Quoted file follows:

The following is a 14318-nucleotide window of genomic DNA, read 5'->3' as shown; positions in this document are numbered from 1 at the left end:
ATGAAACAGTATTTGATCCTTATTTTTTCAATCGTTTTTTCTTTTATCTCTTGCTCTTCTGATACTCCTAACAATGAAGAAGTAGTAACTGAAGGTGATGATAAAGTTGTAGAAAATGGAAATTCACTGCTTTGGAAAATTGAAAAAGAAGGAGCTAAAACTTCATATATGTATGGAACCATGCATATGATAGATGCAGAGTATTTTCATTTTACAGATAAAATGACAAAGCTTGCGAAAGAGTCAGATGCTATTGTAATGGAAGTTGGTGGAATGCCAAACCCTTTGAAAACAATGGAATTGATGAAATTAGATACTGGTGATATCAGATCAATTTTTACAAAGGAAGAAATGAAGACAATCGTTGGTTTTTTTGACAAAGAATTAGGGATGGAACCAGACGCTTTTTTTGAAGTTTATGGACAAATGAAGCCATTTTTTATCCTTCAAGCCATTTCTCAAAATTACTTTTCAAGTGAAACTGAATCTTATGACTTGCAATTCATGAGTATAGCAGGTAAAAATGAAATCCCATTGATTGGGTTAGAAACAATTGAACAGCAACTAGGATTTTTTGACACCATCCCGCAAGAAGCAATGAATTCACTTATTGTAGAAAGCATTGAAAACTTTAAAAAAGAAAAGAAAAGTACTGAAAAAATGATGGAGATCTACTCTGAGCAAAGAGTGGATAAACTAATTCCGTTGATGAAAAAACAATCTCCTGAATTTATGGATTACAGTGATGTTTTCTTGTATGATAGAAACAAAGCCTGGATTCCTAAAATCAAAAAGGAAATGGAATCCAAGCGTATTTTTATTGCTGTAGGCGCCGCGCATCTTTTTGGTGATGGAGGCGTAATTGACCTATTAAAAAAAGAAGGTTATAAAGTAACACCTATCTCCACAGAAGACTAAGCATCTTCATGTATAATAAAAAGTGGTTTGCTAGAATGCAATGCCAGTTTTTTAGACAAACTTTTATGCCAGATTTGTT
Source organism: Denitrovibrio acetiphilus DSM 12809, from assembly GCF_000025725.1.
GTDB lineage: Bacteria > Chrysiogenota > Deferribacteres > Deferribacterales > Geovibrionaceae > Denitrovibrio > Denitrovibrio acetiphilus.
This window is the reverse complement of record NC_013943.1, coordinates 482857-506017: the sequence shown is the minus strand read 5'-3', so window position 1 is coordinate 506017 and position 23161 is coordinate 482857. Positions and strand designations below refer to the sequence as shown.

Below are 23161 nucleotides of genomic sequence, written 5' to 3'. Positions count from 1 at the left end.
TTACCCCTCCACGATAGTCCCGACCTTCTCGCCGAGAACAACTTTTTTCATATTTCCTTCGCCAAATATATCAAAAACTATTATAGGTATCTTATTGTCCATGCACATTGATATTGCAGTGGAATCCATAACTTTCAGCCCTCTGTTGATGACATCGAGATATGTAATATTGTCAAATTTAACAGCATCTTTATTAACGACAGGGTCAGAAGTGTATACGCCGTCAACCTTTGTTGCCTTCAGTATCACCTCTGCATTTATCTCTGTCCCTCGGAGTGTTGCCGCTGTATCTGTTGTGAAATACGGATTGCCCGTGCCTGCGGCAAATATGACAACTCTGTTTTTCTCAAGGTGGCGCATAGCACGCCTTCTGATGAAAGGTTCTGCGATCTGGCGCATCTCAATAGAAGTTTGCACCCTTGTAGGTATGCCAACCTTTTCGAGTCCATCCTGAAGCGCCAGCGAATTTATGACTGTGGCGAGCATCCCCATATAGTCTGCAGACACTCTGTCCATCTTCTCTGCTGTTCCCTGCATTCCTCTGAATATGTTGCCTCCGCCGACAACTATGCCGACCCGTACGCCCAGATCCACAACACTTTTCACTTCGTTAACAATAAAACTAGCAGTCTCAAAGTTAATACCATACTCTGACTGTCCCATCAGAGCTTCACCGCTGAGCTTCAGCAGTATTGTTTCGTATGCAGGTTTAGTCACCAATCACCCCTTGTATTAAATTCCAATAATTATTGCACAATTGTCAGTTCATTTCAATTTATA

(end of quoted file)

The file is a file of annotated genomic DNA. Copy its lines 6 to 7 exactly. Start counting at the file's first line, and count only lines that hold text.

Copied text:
Below are 23161 nucleotides of genomic sequence, written 5' to 3'. Positions count from 1 at the left end.
TTACCCCTCCACGATAGTCCCGACCTTCTCGCCGAGAACAACTTTTTTCATATTTCCTTCGCCAAATATATCAAAAACTATTATAGGTATCTTATTGTCCATGCACATTGATATTGCAGTGGAATCCATAACTTTCAGCCCTCTGTTGATGACATCGAGATATGTAATATTGTCAAATTTAACAGCATCTTTATTAACGACAGGGTCAGAAGTGTATACGCCGTCAACCTTTGTTGCCTTCAGTATCACCTCTGCATTTATCTCTGTCCCTCGGAGTGTTGCCGCTGTATCTGTTGTGAAATACGGATTGCCCGTGCCTGCGGCAAATATGACAACTCTGTTTTTCTCAAGGTGGCGCATAGCACGCCTTCTGATGAAAGGTTCTGCGATCTGGCGCATCTCAATAGAAGTTTGCACCCTTGTAGGTATGCCAACCTTTTCGAGTCCATCCTGAAGCGCCAGCGAATTTATGACTGTGGCGAGCATCCCCATATAGTCTGCAGACACTCTGTCCATCTTCTCTGCTGTTCCCTGCATTCCTCTGAATATGTTGCCTCCGCCGACAACTATGCCGACCCGTACGCCCAGATCCACAACACTTTTCACTTCGTTAACAATAAAACTAGCAGTCTCAAAGTTAATACCATACTCTGACTGTCCCATCAGAGCTTCACCGCTGAGCTTCAGCAGTATTGTTTCGTATGCAGGTTTAGTCACCAATCACCCCTTGTATTAAATTCCAATAATTATTGCACAATTGTCAGTTCATTTCAATTTATA